Mar. 27th, 2014

philosoraptor42: (Fatpie42)


Hey everyone!

Anyone have any opinion on "The Conjuring"? (I made a post about my initial thoughts here. Review on the way.)

I've been meaning to rewatch "The Exorcist" for a while now, but the last time I saw it I was still somewhat religious. (I've never been VERY religious, but I grew up as your typical non-Churchgoing CofE member-by-default.) A friend of mine had said he thought "The Exorcist" was hilarious at the time, while I genuinely found it pretty creepy.



In recent years I've decided to get more into horror movies than ever before thanks to encouragement from others on Livejournal. I've realised that I have a big horror-comedy um... fandom?

Anyway, I'm finding horror-comedy is everywhere. "Return of the Living Dead" and "Re-Animator" are awesome horror-comedies with zombies, the Child's Play movies are great horror-comedies, there's some clear horror-comedy in the "Nightmare On Elm Street" series and some of my favourite Friday the 13th movies like "Jason Lives" and "Jason Goes To Hell" seem to be, you guessed it, horror comedies!

Still, there are certain horror films which seem to be taking themselves deadly seriously and end up seeming unintentionally hilarious to me and I'm beginning to notice a pattern. I'm an atheist these days, so perhaps there's a link between that and my inability to take the following movies seriously:

The Rite

(my review)
This was actually doing a pretty good job of making me take it seriously. I felt the style of the movie was a little formulaic and it has a very blatant pro-exorcism message in the background. Still, I was prepared to accept it on its own terms to start with. It was in the second half where thinks went nuts and when Anthony Hopkins shouted "BAAAAAL!" that was where I finally cracked. It was pretty ridiculous.

The Possession

(my review)
I wrote the review quite a while back, but it took me until now to post it to my own journal. I think there are hints all the way through the film that it was originally written to be a horror comedy and Sam Raimi's presence as a producer makes that seem very likely. Sam Raimi is absolutely brilliant at making movies which are equally scary AND funny, often at the exact same moment. But once we reach the finale, the big 'shocking' moment involved one of the most ridiculous things I have ever seen.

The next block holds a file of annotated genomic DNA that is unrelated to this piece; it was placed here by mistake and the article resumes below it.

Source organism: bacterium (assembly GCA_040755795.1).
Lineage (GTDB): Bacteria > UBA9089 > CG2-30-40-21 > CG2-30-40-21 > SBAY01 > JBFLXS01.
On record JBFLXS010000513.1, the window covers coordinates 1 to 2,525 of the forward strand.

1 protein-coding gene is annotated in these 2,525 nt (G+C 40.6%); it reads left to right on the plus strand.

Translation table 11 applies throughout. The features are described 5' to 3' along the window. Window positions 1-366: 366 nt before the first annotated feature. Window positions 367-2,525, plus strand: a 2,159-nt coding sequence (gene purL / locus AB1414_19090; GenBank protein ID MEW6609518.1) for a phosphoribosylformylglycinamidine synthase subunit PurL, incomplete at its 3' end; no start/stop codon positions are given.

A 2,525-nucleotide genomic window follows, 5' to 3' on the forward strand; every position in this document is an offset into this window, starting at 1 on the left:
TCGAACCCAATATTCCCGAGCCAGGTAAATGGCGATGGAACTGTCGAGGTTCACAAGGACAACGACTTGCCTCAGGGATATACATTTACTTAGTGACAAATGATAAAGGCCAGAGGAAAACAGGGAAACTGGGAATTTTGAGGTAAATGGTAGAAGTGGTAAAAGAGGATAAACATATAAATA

The Conjuring

(initial comments)
The very first scene of the movie had me cracking up. If this were a horror-comedy, I think I might have loved it.

Notice the pattern? Yep, they're all exorcism movies.

And it's not like I will inevitably hate exorcism stuff. I absolutely LOVED the tv series Apparitions. Though that being said, Apparitions is the creation of Joe Ahearne and he's actually an atheist. But I must say, I think what really matters is whether you can tell a convincing and engaging story.


I think I need to finally give "The Exorcist" a watch. I'm quite interested to see what happens. On the one hand "The Exorcist" is the critic Mark Kermode's favourite movie of all time. On the other hand, my friend who is a horror fan (and pretty religious too btw) does not really think "The Exorcist" is a very good movie. But even if I don't end up liking "The Exorcist" (and I don't remember being terribly keen on it before) that doesn't mean that I'll find the scary moments laugh-out-loud funny.



I'd like to finish by pointing out the rather cool podcast "Monster Talk". It's a science-based podcast about monster stories. They have a very cool podcast they released detailing the full story of the Warrens from "The Conjuring":
http://www.skeptic.com/podcasts/monstertalk/13/10/16/
I first head about this podcast when it was recommended by the hosts of the Horror Etc podcast who appreciated the movie of "The Conjuring" a great deal, even if it does beatify blatant scam artists. (Actually the controversy over the central figures actually increased rather than decreased my interest in this movie. I had every expectation that the fictional version of the Warrens story could make for a great horror film, even if the real life story was much more mundane.)


Did they change the doll because they couldn't get the rights to use Raggedy Ann? Because they wanted to make the doll more scary? Or because the doll needs to pick things up and Raggedy Ann has no fingers?

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